East Otago farmer Hamish Carswell wants to start a conversation about waste.
Carswell has been mulling over the highly topical issue of waste and excess plastic.
Last month, it was reported the Waitaki district's waste now travelled to Winton, having previously been disposed of at the Green Island landfill.
It seemed "ludicrous" rubbish was being trucked so far and he questioned how many other regional and urban centres were having issues with rubbish disposal, Carswell said.
And that brought up the serious question of why those plastic/synthetic items that were bulky and took a long time to break down in the landfill were "not being taxed accordingly for their problematic disposal".
The likes of disposable nappies, electrical appliances, mattresses and synthetic carpet - along with other items not able to be recycled - should be "taxed the hell out of", Carswell said.
Those companies that sold those types of products should be responsible for the social cost they caused.
It was not only a big cost to central government, local government and regional authorities but ultimately the taxpayer, he said.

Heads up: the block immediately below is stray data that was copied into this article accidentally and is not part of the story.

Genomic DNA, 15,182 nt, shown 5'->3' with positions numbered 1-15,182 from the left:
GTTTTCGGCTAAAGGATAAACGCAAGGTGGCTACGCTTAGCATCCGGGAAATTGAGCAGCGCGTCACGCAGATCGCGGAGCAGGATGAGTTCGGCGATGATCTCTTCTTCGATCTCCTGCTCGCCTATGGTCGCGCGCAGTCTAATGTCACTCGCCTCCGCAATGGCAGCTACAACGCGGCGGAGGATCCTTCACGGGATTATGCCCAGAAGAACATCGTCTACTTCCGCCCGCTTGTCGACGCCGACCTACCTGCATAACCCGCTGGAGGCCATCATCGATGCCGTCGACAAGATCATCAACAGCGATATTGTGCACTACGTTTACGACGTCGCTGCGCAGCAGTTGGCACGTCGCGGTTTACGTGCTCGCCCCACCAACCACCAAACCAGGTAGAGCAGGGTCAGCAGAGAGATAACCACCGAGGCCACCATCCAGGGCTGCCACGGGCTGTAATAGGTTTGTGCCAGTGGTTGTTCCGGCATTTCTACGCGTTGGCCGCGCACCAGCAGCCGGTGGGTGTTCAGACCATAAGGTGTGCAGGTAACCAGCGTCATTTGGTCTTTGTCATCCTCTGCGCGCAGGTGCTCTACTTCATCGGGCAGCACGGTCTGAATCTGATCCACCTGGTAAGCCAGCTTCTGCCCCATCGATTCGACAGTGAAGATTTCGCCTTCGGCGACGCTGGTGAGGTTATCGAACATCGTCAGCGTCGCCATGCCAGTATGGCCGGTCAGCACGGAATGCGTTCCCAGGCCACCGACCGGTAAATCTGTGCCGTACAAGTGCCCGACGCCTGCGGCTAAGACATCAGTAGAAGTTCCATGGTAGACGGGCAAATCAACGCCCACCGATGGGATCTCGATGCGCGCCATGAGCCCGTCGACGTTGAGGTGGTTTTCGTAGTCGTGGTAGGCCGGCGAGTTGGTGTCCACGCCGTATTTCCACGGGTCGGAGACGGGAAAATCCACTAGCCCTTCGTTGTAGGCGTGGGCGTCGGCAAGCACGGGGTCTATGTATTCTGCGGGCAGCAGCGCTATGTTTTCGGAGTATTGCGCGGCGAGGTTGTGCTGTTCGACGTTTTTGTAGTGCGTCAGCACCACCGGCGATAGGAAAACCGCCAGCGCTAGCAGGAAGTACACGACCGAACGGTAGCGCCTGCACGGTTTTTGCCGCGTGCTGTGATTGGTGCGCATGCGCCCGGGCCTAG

Everyone had a responsibility to actively care for both the climate and environment, both rural and urban alike.
He questioned why those in Government were not repeatedly talking about the issue and actively trying to reduce an incredibly massive cost.
"For the Green Party, it is an incredibly meaningful objective that they could be advocating for, given that they are supposedly all for protecting the environment - yet we hear nothing from them.
"They should be, at every chance, loudly advocating and using their clout in Government to improve our environment by the reduction of this plastic waste and they would have public support to do this. Actually, the Government as a whole should be all over this. Why aren't they?"
Companies producing synthetic products were "super" marketers and it did not cost them as much to make their products as natural alternatives.
If they had a social responsibility to deal with the effects of those products, then that would be good for the environment, and people would also become much more aware of natural products.
In many cases, there were sustainable and natural alternatives with which to replace items that were of a plastic/synthetic derivative.
Carswell, his wife Cilla and their family farm near Dunback, having moved to East Otago in 2013.
Before that, they lived in Gore and Carswell travelled the South Island as part-owner of a company supplying forage consumables.